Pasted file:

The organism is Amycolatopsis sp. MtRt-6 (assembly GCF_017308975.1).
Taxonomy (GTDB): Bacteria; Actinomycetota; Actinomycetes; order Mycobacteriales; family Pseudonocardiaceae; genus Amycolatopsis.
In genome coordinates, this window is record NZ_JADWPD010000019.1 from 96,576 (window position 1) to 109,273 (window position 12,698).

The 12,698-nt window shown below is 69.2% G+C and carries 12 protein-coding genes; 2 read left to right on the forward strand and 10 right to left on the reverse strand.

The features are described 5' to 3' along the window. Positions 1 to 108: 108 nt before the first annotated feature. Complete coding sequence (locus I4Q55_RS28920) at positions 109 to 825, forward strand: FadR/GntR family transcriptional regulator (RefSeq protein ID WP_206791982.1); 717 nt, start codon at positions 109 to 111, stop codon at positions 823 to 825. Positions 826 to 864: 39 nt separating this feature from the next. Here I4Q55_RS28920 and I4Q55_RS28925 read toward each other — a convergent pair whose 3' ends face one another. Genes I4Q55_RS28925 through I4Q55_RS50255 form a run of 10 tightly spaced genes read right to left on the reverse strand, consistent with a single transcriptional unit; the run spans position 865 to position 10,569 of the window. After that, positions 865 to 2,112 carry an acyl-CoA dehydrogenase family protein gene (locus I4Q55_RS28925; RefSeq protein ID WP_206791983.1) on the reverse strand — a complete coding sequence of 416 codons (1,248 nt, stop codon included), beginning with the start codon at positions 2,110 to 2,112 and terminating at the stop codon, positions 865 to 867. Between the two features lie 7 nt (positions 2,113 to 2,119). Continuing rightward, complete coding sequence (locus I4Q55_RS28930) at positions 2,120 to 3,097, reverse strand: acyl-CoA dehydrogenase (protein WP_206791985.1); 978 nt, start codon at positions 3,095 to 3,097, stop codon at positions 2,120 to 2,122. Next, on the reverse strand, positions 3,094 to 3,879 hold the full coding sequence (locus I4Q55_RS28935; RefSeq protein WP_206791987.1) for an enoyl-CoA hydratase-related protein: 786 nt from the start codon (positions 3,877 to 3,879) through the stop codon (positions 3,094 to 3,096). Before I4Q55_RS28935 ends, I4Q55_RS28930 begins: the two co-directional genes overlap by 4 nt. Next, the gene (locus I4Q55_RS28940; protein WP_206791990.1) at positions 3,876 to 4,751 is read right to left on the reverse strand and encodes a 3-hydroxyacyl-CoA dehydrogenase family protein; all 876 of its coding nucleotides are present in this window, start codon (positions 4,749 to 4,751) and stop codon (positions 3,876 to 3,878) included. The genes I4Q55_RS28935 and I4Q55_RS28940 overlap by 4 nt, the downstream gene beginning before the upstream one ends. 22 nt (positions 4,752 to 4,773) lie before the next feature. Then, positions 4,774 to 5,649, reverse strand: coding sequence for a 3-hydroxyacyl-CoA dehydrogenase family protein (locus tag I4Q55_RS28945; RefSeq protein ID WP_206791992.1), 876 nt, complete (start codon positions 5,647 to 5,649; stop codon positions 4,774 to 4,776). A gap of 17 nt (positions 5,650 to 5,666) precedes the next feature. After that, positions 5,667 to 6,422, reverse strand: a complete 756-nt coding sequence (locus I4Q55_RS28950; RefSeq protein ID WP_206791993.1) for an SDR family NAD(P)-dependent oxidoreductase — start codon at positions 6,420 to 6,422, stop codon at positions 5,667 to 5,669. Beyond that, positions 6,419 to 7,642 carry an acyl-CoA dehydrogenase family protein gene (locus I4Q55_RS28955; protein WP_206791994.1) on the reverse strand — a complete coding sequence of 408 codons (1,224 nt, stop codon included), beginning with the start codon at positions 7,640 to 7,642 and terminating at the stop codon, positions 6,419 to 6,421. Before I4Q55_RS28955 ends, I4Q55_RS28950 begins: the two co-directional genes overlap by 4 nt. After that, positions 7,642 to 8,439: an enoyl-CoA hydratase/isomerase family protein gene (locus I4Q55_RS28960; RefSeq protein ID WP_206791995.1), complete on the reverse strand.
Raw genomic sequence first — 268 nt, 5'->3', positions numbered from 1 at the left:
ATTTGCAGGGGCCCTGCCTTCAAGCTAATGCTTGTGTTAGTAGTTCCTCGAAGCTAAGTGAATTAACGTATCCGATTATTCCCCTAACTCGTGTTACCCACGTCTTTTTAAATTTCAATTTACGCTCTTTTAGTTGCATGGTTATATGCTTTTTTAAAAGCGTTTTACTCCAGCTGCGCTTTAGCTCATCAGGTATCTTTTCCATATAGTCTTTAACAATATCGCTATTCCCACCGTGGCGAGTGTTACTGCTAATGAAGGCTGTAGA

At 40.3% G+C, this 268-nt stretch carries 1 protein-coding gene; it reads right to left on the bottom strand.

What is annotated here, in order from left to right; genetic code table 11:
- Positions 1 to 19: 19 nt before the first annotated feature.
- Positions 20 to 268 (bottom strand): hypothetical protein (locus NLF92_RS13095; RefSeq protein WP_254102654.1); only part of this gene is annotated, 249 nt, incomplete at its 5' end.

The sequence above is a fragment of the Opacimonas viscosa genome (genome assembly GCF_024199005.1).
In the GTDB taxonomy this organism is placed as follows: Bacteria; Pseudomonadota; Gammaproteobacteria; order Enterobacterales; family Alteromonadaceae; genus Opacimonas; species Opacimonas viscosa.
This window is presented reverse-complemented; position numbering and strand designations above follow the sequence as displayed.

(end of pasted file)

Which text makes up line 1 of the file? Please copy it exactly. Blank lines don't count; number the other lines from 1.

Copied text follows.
The organism is Amycolatopsis sp. MtRt-6 (assembly GCF_017308975.1).